If there is one thing I love about the city of Mumbai, these days, is that there is always something going on. My girlfriends and I, all of the same lineage in terms of study in Design, decided to go to one of Tasting Room’s Dinner and a Movie, which by far is one the best concepts to have come along in a long time. It was while we were waiting here that another friend of ours, Shonali Mahajan, decided to stop by to say hello.
As much as we urged Shonali to stay for the documentary on Anish Kapoor, she excused herself as she was putting together a furniture workshop. I was immediately intrigued, for it wasn’t just any furniture workshop, it was a furniture restoration workshop with none other than Anurag Kanoria, owner of The Great Eastern Home and respected Antique Collector.
Shonali is very committed to the cause of conservation and restoration and felt that that Indian students lacked practical, hands-on experience, which she realised after studying at Domus Academy in Milan. She also felt there is no focus on history and India has a vast heritage of Architecture and Antiques, which hasn’t been explored in the contemporary context.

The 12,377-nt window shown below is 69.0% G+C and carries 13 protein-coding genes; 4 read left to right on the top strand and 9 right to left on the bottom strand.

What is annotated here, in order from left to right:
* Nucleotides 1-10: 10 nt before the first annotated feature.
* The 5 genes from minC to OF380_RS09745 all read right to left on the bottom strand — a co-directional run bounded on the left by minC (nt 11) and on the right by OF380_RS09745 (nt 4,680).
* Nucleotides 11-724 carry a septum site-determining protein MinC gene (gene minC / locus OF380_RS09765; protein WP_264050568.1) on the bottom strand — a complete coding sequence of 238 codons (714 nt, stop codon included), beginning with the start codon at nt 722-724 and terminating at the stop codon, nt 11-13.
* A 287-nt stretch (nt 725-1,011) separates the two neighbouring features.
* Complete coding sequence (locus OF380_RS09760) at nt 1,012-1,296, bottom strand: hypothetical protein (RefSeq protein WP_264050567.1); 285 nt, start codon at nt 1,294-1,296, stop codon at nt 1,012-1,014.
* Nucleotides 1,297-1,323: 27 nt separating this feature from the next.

She planned this workshop collaboration with Gyaan Exchange and the minute it was up on the website I signed up immediately. (I was the first person to sign up, yes I was!)
She wanted to do a workshop that focuses not only on theory, but also on techniques and bring that to the layman’s terms so that he can work on a variety of Do-It-Yourself projects without having to rely on carpenters and painters to do so. Her focus was to make carpentry less daunting and to understand why and how certain techniques are used and in what circumstances. It was this premise that led her to Anurag Kanoria.
Kanoria is a well known Historian and Antique Collector. What really stands out is his passion for conservation and restoration.
He believes in the need to preserve and not commodify our heritage. His open door policy allows you to come and wander around his sprawling godowns of thousands and thousands pieces of antique furniture and collectibles.
The next step is to getting the new leg ready which involves creating a mortise and tenon joint. A portion of the leg is sawed off and chiseled to create a step thats fit the leg perfectly